Educational Webinar Day 2: "What are hardware opportunities for neuromorphic engineering?"

December 1st, 2020


Prof. Johannes Schemmel

Heidelberg University, DE

Johannes Schemmel received the Ph.D. degree in physics from Heidelberg University, Heidelberg, Germany, in 1999. He is currently an “Akademischer Oberrat” with the Kirchhoff Institute of Physics, Heidelberg, Germany, where he is the Head of the ASIC Laboratory and the Electronic Vision(s) group. He is an Architect of the Spikey and BrainScaleS accelerated Neuromorphic hardware systems. His research interests include mixed-mode VLSI systems for information processing, especially the analog implementation of biologically realistic neural network models.

Prof. Jennifer Olson Hasler

Georgia Institute of Technology, US

Dr. Jennifer Hasler received her B.S.E. and M.S. degrees in electrical engineering from Arizona State University in August 1991. She received her Ph.D. in computation and neural systems from California Institute of Technology in February 1997, and she received her Master of Divinity degree from the Candler School of Theology at Emory University in 2020. Dr. Hasler is a professor at the Georgia Institute of Technology in the School of Electrical and Computer Engineering; Atlanta is the coldest climate in which Dr. Hasler has lived.Dr. Hasler founded the Integrated Computational Electronics (ICE) laboratory at Georgia Tech, a laboratory affiliated with the Laboratories for Neural Engineering. Dr. Hasler is a member of Tau Beta P, Eta Kappa Nu, and the IEEE.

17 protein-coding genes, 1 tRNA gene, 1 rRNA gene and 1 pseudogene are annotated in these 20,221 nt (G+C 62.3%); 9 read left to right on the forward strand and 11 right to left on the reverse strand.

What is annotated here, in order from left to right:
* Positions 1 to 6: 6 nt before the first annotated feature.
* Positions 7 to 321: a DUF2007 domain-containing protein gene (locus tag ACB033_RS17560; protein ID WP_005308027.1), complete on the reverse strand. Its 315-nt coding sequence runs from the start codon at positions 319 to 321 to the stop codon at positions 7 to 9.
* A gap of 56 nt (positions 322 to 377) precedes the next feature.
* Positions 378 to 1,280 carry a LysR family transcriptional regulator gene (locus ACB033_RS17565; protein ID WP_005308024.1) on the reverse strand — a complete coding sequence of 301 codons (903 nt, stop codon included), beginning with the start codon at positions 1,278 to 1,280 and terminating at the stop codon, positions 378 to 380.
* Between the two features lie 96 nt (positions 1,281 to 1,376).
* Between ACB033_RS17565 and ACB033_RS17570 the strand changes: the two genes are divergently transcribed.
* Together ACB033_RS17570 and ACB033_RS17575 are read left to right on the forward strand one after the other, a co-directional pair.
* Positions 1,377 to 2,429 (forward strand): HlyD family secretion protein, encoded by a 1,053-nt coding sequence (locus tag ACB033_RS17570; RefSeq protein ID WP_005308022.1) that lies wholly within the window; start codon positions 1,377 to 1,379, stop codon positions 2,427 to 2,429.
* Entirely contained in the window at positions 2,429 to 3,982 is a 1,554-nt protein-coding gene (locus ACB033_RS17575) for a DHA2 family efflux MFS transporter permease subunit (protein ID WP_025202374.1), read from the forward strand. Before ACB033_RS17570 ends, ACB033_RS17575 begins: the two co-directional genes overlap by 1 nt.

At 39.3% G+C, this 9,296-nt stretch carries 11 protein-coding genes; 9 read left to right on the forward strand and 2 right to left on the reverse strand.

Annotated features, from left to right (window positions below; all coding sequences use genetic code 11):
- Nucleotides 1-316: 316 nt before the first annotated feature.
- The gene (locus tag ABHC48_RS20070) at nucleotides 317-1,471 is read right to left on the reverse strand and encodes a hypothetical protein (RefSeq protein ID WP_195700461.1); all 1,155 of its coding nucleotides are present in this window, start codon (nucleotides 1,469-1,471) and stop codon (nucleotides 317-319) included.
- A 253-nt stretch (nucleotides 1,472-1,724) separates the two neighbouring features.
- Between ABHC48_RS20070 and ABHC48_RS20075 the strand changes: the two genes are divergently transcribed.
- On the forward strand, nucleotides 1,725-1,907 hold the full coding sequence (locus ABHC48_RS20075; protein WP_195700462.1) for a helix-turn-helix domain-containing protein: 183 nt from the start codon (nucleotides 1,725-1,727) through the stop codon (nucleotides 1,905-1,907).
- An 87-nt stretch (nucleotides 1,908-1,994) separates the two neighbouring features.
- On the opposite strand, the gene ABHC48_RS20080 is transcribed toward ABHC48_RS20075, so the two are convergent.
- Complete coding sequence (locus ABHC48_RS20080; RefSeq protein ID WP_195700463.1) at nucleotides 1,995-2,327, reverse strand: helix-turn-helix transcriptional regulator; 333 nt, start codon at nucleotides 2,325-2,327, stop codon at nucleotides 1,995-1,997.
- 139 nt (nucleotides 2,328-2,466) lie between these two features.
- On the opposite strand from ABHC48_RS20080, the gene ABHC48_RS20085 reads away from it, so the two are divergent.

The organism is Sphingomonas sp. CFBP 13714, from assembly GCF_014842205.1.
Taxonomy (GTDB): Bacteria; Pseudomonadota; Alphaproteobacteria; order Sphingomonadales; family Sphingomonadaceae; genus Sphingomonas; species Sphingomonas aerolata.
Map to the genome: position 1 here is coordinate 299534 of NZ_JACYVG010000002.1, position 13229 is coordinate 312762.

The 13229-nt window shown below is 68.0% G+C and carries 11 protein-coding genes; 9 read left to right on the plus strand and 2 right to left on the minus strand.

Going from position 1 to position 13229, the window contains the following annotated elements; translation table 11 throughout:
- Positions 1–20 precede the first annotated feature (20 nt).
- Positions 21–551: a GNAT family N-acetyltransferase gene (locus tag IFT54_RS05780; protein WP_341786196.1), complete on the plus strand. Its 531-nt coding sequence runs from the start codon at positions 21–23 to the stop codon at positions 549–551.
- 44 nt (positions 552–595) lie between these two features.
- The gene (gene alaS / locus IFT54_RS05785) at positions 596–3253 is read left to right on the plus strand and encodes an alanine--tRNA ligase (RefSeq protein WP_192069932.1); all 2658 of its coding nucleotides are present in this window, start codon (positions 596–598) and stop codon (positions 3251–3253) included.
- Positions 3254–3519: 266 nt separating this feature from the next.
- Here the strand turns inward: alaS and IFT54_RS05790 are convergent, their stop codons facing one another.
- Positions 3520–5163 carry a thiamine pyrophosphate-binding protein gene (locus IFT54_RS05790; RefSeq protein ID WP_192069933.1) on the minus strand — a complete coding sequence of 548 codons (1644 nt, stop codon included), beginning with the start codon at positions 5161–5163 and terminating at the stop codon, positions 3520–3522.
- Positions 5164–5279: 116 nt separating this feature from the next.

Dr. Elisa Vianello

CEA Leti, FR

Elisa Vianello is a senior scientist at CEA-Leti. She joined the institute in 2011 after spending one year on the research staff at Fondazione Bruno Kessler, Trento. Her current research interests concern the development of new technologies for bio-inspired neuromorphic computing, with special focus on resistive switching memory devices (RRAM) and phase change memory (PCM). She has authored or co-authored 4 book chapters and more than 100 technical papers. She is coordinator of the "MeM-Scales" (2020-2022) European project (H2020) focused on the codevelopment of a novel class of algorithms, devices and circuits that reproduce multi-timescale processing of biological neural systems. She also is associate editor of the APL special issue on Emerging Materials in Neuromorphic Computing (February 2020) and of the incoming IEEE Transactions on Circuits and Systems –II (2020-2021). She received the PhD in Electrical Engineering from the Università degli Studi di Udine (Italy) and the Grenoble Institute of Technology (INPG, France) in 2010.